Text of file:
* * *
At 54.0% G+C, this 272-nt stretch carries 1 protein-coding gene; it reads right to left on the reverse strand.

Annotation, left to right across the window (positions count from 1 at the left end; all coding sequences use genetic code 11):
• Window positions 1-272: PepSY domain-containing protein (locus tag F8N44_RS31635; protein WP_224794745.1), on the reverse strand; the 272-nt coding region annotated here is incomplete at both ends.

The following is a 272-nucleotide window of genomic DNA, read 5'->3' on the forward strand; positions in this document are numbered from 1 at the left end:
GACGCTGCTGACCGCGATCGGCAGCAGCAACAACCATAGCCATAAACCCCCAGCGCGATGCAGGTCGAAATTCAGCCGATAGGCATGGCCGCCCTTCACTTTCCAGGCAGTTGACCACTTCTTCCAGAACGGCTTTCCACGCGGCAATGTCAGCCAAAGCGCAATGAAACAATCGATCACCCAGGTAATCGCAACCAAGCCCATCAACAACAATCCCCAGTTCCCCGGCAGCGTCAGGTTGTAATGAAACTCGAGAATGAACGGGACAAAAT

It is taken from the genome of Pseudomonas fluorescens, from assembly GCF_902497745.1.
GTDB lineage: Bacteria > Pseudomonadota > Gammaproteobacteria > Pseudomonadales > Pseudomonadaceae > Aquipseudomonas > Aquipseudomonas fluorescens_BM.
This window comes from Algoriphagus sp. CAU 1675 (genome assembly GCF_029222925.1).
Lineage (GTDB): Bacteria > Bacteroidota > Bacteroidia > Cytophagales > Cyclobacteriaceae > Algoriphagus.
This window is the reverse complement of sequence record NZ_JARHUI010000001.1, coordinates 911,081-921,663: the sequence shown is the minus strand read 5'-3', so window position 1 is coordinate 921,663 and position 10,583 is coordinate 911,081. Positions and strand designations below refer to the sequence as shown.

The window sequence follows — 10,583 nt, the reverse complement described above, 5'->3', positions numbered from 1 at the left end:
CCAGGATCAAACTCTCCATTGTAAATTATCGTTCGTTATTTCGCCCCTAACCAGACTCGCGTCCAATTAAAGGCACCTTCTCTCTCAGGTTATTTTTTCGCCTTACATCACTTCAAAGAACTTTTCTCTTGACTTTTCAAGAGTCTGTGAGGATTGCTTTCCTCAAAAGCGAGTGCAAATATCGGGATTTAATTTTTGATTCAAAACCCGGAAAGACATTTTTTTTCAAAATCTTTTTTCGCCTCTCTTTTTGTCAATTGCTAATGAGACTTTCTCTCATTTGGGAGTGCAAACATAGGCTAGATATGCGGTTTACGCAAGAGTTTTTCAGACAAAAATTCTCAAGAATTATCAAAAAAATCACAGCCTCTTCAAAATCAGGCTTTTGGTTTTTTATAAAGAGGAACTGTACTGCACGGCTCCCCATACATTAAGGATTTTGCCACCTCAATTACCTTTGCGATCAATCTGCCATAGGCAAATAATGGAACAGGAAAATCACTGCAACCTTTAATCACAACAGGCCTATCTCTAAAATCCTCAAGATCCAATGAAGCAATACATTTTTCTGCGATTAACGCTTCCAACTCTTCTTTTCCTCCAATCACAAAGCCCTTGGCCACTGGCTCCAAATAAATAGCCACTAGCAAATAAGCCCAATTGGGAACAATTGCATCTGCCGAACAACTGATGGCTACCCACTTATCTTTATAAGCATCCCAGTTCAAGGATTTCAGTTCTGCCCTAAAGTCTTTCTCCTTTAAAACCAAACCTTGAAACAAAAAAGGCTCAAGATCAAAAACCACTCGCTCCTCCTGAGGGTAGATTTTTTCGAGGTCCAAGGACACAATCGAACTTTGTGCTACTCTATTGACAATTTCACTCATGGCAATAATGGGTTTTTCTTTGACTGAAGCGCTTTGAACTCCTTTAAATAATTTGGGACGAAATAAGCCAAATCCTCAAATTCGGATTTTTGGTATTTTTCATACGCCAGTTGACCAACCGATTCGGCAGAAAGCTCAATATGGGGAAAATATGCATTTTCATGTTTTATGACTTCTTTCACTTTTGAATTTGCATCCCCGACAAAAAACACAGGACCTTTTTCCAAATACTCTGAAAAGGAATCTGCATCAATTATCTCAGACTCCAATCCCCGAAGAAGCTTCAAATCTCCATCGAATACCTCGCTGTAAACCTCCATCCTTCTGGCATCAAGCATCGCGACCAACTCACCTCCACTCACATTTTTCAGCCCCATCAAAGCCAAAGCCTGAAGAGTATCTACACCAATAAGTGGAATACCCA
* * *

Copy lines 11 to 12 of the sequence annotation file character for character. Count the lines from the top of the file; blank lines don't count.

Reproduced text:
The window sequence follows — 10,583 nt, the reverse complement described above, 5'->3', positions numbered from 1 at the left end:
CCAGGATCAAACTCTCCATTGTAAATTATCGTTCGTTATTTCGCCCCTAACCAGACTCGCGTCCAATTAAAGGCACCTTCTCTCTCAGGTTATTTTTTCGCCTTACATCACTTCAAAGAACTTTTCTCTTGACTTTTCAAGAGTCTGTGAGGATTGCTTTCCTCAAAAGCGAGTGCAAATATCGGGATTTAATTTTTGATTCAAAACCCGGAAAGACATTTTTTTTCAAAATCTTTTTTCGCCTCTCTTTTTGTCAATTGCTAATGAGACTTTCTCTCATTTGGGAGTGCAAACATAGGCTAGATATGCGGTTTACGCAAGAGTTTTTCAGACAAAAATTCTCAAGAATTATCAAAAAAATCACAGCCTCTTCAAAATCAGGCTTTTGGTTTTTTATAAAGAGGAACTGTACTGCACGGCTCCCCATACATTAAGGATTTTGCCACCTCAATTACCTTTGCGATCAATCTGCCATAGGCAAATAATGGAACAGGAAAATCACTGCAACCTTTAATCACAACAGGCCTATCTCTAAAATCCTCAAGATCCAATGAAGCAATACATTTTTCTGCGATTAACGCTTCCAACTCTTCTTTTCCTCCAATCACAAAGCCCTTGGCCACTGGCTCCAAATAAATAGCCACTAGCAAATAAGCCCAATTGGGAACAATTGCATCTGCCGAACAACTGATGGCTACCCACTTATCTTTATAAGCATCCCAGTTCAAGGATTTCAGTTCTGCCCTAAAGTCTTTCTCCTTTAAAACCAAACCTTGAAACAAAAAAGGCTCAAGATCAAAAACCACTCGCTCCTCCTGAGGGTAGATTTTTTCGAGGTCCAAGGACACAATCGAACTTTGTGCTACTCTATTGACAATTTCACTCATGGCAATAATGGGTTTTTCTTTGACTGAAGCGCTTTGAACTCCTTTAAATAATTTGGGACGAAATAAGCCAAATCCTCAAATTCGGATTTTTGGTATTTTTCATACGCCAGTTGACCAACCGATTCGGCAGAAAGCTCAATATGGGGAAAATATGCATTTTCATGTTTTATGACTTCTTTCACTTTTGAATTTGCATCCCCGACAAAAAACACAGGACCTTTTTCCAAATACTCTGAAAAGGAATCTGCATCAATTATCTCAGACTCCAATCCCCGAAGAAGCTTCAAATCTCCATCGAATACCTCGCTGTAAACCTCCATCCTTCTGGCATCAAGCATCGCGACCAACTCACCTCCACTCACATTTTTCAGCCCCATCAAAGCCAAAGCCTGAAGAGTATCTACACCAATAAGTGGAATACCCA